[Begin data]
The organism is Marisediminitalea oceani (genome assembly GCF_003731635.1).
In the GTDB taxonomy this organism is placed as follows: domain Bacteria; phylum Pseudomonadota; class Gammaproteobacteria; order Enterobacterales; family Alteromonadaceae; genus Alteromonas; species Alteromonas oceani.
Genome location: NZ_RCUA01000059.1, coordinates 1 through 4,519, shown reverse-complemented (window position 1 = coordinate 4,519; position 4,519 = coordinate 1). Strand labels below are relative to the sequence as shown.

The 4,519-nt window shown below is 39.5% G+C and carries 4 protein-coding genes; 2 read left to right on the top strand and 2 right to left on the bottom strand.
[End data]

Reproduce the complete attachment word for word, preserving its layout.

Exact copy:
The organism is Marisediminitalea oceani (genome assembly GCF_003731635.1).
In the GTDB taxonomy this organism is placed as follows: domain Bacteria; phylum Pseudomonadota; class Gammaproteobacteria; order Enterobacterales; family Alteromonadaceae; genus Alteromonas; species Alteromonas oceani.
Genome location: NZ_RCUA01000059.1, coordinates 1 through 4,519, shown reverse-complemented (window position 1 = coordinate 4,519; position 4,519 = coordinate 1). Strand labels below are relative to the sequence as shown.

The 4,519-nt window shown below is 39.5% G+C and carries 4 protein-coding genes; 2 read left to right on the top strand and 2 right to left on the bottom strand.